Woodstock/Towne Lake, GA

I live in Towne Lake/Woodstock, GA, in a master planned community, with 13 subdivisions.  A group of investors have purchased a plot of land right at the edge of our neighborhood with the intention of building a funeral home/crematorium.  At first glance the reaction of many has been the displeasure of this type of business being placed right at our doorsteps.  However upon further investigation, a concern is growing over the safety of our children, pregnant mothers, and really all of our residents.  If the proposed plans are approved, the crematorium would be roughly 200 yards from a community pool.  200 yards from a church with a preschool and playground that faces the proposed sight.  We have two schools about 1/4 of a mile from the proposed site with numerous outdoor facilities.  Not to mention businesses, 2 senior living facilities and an abundance of homes.  We need help organizing a fight against this!  We need to keep our community safe.

The investors have already received zone approval from our Board of Commissioners.  I am not sure what we can do at this point, but any and all advise you can share would be greatly appreciated.


We have been made aware of a funeral/crematorium scheduled to be built across from our neighborhoods, high school, middle school and a major grocery store. Please advise.

We have also been made aware the owner of the funeral home is one of our County Commissioners.

There is a Facebook page for the group:


There is also a petition that has already gathered over 600 signatures.


FUNDRAISER set up to raise funds for legal fees.


Residents of Towne Lake and Woodstock, Georgia seek funding to stop a crematorium and funeral home planned for our neighborhood. This business poses a health hazard to nearby residents. The proposed site is already plagued with severe traffic issues, and this business will only add to the problem.  There are schools and day cares less than a half mile from the site, and children stand to lose if this business is built. Zoning is already in place to allow the funeral home and crematory, so legal action will be needed to challenge the state laws which allow the crematory within 1000 feet of a residential subdivision. By donating to this cause, you could be a part of affecting change that may prevent this type of business from arising in your community. All funds collected will go toward legal fees associated with our fight.

Funeral Home to open early next year; Neighboring residents voice their objections to plans for crematory

by Carolyn Mathews
June 21, 2015

Read more: Cherokee Tribune – Funeral Home to open early next year Neighboring residents voice their objections to plans for crematory

Neighbors in Towne Lake, especially in The Arbors and Wellesley, are upset about a planned crematorium to be built on Eagle Drive, as part of the new Poole Funeral Home at Towne Lake.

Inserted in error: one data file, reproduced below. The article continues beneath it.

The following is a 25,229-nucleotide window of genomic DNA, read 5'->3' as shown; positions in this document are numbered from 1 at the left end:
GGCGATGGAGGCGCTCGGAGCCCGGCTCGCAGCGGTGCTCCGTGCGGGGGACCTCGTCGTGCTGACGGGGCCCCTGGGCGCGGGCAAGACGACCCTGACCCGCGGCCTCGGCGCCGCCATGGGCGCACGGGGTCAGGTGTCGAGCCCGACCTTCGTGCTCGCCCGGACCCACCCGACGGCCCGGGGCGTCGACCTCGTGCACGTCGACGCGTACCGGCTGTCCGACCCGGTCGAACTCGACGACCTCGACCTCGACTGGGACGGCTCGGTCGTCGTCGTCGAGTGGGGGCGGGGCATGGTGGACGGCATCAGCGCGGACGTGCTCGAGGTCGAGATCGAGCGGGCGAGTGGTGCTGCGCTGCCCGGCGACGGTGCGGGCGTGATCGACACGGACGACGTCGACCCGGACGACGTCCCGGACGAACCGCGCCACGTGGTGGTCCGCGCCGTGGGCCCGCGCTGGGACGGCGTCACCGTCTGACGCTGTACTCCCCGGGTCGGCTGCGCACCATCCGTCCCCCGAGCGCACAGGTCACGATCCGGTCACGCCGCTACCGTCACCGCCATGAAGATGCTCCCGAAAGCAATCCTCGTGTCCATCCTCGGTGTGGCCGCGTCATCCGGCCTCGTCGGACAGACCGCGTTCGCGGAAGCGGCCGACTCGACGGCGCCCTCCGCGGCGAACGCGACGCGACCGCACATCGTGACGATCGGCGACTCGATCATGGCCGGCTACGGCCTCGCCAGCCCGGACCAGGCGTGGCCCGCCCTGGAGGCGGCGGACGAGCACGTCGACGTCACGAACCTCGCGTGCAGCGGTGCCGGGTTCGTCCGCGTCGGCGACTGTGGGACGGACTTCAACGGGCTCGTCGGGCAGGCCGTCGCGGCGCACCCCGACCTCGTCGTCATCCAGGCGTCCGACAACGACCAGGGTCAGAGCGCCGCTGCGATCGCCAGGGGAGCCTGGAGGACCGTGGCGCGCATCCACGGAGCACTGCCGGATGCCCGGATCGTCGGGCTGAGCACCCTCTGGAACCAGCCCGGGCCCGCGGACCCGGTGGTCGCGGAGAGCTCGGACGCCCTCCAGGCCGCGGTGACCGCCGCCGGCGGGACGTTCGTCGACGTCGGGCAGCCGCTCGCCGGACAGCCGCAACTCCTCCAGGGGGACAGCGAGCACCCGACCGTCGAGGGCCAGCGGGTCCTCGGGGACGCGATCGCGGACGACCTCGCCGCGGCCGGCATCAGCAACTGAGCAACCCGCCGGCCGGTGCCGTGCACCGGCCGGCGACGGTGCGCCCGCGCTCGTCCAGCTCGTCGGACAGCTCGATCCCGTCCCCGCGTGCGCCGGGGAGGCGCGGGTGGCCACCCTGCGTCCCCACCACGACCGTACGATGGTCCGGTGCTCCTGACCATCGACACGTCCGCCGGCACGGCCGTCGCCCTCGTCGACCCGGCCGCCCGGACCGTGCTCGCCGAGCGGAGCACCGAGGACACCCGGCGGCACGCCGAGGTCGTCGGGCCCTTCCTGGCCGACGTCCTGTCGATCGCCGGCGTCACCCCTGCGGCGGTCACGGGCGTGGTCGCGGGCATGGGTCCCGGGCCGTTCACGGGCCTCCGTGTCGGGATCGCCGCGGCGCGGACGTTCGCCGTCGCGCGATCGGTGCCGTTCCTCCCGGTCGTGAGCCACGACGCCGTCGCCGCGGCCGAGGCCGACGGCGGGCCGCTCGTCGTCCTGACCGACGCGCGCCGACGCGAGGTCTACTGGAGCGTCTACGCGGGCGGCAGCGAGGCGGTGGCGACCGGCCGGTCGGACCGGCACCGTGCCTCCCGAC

Construction of the facility is set to begin in about two weeks, and the opening is slated for early next year, said funeral home owner and District 3 County Commissioner Brian Poole.

All the appropriate zoning is in place for the funeral home and crematory and has been in place since the late 1990s, said County Zoning Administrator Vicki Taylor Lee.

“Funeral Homes are allowed in General Commercial and Neighborhood Commercial. Crematorium requires the GC zoning. The subject parcel is split zoned GC and NC with the funeral home on the NC and the crematorium on the GC,” she said.

No one now on the county Board of Commissioners was serving when the zoning on the property was approved.

Poole has worked for several years as a funeral director and was employed by Woodstock Funeral Home when he was elected to the Cherokee County Board of Commissioners in 2012. He represents much of the southwestern portion of the county, but the area the funeral home will be located in is in District 4 Commissioner Scott Gordon’s post.

The $2.5 million facility is headed by Poole, and his board of directors consists of state Sen. Bruce Thompson (R-Cartersville), who represents the western portion of Cherokee County, as well as John T. Mroczko.

When contacted by email Thursday, Thompson said he was out of the state and was not aware residents were upset.

Poole has been planning to open his own funeral home for more than a year, he said Thursday, and looked at sites for the facility with appropriate locations in mind.

“I did my homework on everything and zoning was the first question,” he said. “I didn’t want to get a rezoning like I was trying to get a favor.”

Poole plans a 12,000-square-foot facility with a chapel, visitation rooms and reception rooms. “It will be state-of-the art,” he said. “It will be the nicest funeral home in north Georgia.”

The objection most neighbors have to the new business is that it includes a crematory, said Cindy Crews, a Wellesley resident and spokesperson for those protesting the venture. The group has sent up a Facebook page, “Towne Lakers Against Poole Funeral Home and Crematory,” and has set up a petition site at change.org, which had 504 signatures at press time.

“It’s the crematory that upsets me. I can live with the funeral home,” Crews said. She said she and other residents are upset by possible toxins the crematory may emit.

“The most concerning thing to me is mercury poisoning from dental fillings,” she said. Crews said Wellesley will hold a meeting this weekend only for the subdivision’s residents. It plans more community meetings in the future.